*This article was originally created by Daniel@dnlfry. All the photos and content are authorized by Daniel.
Two weeks ago, Abe A@Caliguy tested our Jeep switch panel, compared it with the Voswitch brand, and shared his unbiased review with us. If you are interested, you can click here to read the article.
This week we had another Jeep owner Daniel@dnlfry review our Jeep switch panel and he tried to install and test our product on JLs with manual transmissions, what a challenging idea! Let's see if he succeeds finally.
NOTE: We usually do not recommend applying our system to manual transmissions in case of any potential risks caused by improper operation.
Hello guys! This is Daniel here!
LASFIT recently posted about having some JLwrangler forum members review their switch panel. I emailed them on a whim and ended up getting one of the panels sent to me for review. LASFIT sent the panel to review at no cost to me. LASFIT made it clear they wanted honest, real world feedback on the panel, installation, and use. They especially wanted to know about things that could be improved. This is not a sponsored or paid post by LASFIT.
2020 Jeep Wrangler Rubicon Unlimited With Manual Transmissions
The @Lasfit website states their switch panel is not compatible with the JLs equipped with the manual transmission. After doing some research and checking with their tech support, the only reason it’s not compatible is due to not having an easy way through the firewall. I guess the JLs with automatic transmissions have a rubber grommet in the driver-side firewall that is removed and replaced with a grommet provided in the kit. There is a relatively easy way into the cab for Jeeps that come from the factory with the MT, which I used for the installation. Pictures are included below. Since I have a Rubicon, I installed Kit A.
For starters, I thought the panel was very well-packaged and thoughtfully put together. It contained all parts I needed for the installation. I used one extra zip tie, but that was honestly just overkilled on my part. I wouldn’t say it was a necessary part that was missing. Could just be me, but in my experience, the companies that put a lot of thought into the simple things tend to put a lot of thought into the bigger things. No corners were cut by LASFIT.
As mentioned before, my JL has the manual transmission. I previously installed some KC Hilites C2 pods as backup lights. For those, I ran the switch wires into the cab on the passenger side the same way I am about to describe for the driver side. No issues whatsoever with water intrusion last time so I decided to route the wires in a similar fashion on the driver side. The box and wires were all ran to the driver side of the engine bay, securing them with zip ties underneath a few clips in the engine bay.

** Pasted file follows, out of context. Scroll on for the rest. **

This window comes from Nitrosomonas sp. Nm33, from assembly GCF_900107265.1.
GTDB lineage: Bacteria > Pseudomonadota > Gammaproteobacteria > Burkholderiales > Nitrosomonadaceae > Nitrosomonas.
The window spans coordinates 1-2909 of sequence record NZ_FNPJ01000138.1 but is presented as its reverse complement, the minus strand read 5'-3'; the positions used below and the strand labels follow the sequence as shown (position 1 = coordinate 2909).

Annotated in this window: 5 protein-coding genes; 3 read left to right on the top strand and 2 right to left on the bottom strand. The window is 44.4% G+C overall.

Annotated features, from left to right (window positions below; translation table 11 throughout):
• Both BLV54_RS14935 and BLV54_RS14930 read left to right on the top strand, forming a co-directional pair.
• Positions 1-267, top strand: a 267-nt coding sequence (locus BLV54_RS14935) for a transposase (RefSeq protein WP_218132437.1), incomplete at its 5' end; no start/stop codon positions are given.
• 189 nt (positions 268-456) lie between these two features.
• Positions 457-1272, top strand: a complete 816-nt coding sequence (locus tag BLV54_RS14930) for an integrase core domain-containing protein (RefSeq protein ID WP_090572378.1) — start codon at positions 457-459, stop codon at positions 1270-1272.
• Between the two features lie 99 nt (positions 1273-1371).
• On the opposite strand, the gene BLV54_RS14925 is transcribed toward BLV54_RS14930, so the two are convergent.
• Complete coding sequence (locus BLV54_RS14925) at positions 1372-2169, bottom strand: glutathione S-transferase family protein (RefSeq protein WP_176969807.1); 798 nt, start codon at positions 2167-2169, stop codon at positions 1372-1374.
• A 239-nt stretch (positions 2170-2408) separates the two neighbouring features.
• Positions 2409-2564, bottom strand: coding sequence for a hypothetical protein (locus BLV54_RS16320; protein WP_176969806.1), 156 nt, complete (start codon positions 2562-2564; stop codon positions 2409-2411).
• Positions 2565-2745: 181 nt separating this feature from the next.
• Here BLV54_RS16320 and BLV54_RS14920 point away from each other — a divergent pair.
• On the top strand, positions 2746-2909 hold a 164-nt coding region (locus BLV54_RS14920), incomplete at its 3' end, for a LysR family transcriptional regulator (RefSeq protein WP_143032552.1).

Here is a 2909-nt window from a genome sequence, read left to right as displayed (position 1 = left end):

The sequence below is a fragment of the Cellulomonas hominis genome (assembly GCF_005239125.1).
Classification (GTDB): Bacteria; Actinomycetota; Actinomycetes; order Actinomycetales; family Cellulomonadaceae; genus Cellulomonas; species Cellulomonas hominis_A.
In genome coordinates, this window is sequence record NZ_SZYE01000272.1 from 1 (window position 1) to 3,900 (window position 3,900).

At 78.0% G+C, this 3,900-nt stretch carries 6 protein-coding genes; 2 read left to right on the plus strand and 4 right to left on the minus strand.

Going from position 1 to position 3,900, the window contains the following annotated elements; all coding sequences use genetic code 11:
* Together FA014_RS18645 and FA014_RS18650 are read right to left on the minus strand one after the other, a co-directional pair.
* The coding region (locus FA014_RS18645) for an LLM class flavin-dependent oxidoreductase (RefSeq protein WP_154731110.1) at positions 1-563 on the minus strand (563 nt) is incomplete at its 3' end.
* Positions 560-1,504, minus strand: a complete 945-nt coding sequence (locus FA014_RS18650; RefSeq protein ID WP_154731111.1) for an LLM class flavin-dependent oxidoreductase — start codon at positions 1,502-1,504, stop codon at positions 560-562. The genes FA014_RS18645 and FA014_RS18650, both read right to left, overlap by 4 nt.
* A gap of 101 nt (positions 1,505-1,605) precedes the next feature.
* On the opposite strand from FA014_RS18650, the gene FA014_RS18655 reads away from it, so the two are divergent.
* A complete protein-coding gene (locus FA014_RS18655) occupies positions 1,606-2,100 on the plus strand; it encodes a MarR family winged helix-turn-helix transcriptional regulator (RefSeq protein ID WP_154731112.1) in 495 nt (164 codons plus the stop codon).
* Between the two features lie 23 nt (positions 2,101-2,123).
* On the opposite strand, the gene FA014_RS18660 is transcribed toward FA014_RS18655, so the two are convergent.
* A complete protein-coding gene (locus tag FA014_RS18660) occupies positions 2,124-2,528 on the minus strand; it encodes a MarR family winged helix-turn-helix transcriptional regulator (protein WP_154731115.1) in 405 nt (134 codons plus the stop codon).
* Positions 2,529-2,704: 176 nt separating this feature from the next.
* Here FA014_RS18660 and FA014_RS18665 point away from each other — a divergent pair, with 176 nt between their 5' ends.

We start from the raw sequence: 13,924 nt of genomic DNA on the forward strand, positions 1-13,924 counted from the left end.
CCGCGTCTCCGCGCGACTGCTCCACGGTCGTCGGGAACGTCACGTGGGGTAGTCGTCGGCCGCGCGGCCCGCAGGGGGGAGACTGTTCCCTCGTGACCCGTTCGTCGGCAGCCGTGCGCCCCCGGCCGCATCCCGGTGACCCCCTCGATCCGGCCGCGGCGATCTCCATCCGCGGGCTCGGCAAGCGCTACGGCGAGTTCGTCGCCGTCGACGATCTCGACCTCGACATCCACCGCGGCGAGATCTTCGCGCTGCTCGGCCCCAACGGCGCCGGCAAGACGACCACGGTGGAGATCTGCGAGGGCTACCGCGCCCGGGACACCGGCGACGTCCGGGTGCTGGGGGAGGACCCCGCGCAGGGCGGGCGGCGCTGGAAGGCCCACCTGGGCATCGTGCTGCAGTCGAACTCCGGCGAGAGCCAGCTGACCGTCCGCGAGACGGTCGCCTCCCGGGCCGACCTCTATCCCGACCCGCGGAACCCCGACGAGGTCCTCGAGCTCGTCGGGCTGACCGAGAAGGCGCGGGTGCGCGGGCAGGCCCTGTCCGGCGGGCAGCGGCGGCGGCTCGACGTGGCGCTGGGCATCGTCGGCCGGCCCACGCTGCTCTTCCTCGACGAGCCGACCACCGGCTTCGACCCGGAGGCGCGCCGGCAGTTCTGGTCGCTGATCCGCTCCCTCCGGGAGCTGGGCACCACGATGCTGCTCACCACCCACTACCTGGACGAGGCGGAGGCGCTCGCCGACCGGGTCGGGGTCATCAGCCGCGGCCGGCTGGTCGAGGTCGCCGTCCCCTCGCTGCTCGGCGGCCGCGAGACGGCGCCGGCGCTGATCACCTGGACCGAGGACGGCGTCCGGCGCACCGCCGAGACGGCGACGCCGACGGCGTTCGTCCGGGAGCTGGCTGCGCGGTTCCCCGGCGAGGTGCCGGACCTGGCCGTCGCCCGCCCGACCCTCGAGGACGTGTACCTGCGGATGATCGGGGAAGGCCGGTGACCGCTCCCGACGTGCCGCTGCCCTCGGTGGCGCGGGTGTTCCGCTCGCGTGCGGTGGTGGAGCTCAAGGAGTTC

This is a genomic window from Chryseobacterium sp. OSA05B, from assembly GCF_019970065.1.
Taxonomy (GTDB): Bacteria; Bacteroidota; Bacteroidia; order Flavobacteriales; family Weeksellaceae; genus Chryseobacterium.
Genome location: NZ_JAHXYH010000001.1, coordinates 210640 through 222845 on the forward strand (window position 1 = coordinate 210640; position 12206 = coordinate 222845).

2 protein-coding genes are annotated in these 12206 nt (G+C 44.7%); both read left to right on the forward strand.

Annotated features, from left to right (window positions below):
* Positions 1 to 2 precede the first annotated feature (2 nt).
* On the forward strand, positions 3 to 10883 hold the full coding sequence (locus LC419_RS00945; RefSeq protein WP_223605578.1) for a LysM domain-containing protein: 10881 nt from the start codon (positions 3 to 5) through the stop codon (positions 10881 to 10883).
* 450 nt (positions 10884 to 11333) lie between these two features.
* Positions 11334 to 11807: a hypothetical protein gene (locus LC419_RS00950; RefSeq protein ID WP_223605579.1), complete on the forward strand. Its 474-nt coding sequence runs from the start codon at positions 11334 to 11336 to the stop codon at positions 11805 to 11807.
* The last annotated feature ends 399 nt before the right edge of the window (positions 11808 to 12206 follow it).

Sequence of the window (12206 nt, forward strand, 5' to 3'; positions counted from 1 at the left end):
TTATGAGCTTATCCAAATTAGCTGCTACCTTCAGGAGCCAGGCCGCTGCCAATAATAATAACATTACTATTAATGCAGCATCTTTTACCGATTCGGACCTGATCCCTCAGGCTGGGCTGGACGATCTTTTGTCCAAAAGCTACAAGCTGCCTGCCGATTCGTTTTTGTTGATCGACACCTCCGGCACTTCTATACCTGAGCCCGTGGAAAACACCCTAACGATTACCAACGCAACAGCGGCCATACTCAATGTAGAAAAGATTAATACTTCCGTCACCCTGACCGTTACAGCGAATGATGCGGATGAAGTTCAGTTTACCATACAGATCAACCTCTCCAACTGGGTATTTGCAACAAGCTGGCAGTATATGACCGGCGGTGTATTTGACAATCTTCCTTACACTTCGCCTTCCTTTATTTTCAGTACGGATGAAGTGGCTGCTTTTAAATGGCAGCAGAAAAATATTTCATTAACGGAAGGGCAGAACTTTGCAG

Once I got to the driver side, I popped off the cowl cover and ran the wires through there and underneath the window to get into the cab.
Once inside the cab, I ran the wires underneath the dash speaker. I had to fold the window down a bit and remove the dash speaker to do this. Meant to take more pictures of this part of the process, but you get the idea. From there, it was pretty straight forward to just pull the wires underneath the steering wheel and over to the dash. I decided to run the relay wires to the driver's side kick panel. You have the little panel for when you take the doors off. The panel is easy to remove in case you need to get to the relay wires later.
I mounted the relay connector behind the panel underneath the steering wheel. It was a convenient place to secure the wires and I wanted it easily visible should I need to disconnect the panel in the future for some reason. Used zip ties and electric tape to keep it away from the steering wheel and prevent rattling.
Nothing major to note with the rest of the install. The switch panel looks factory in color, feel, shape, etc. Overall, I would say it is a great option if your JL did not come from the factory with a panel. I have included a few pictures below. The only negative remark I can think of is the backlighting looks very, very slightly different than the rest of the dash. It does not bother me at all but I figured I would mention it since it might bother some folks. I tried my best to get a good picture of the difference, but it was a little hard to capture.
I communicated with a LASFIT staff member following my observations noted above about the backlighting. They asked some additional questions to gather information for their R&D department. This looks to be something they want to address in their design process so it may not be an issue for others. (It’s worth noting that I have not read of anyone else noticing the difference in backlighting for the auxiliary panel, isolated to my panel and/or dash.) The LASFIT staff seem genuinely motivated to continue improving their product. My already positive impressions of the company have improved the more I have interacted with them and witnessed their motivation to provide reliable, easy to install, affordable aftermarket solutions.
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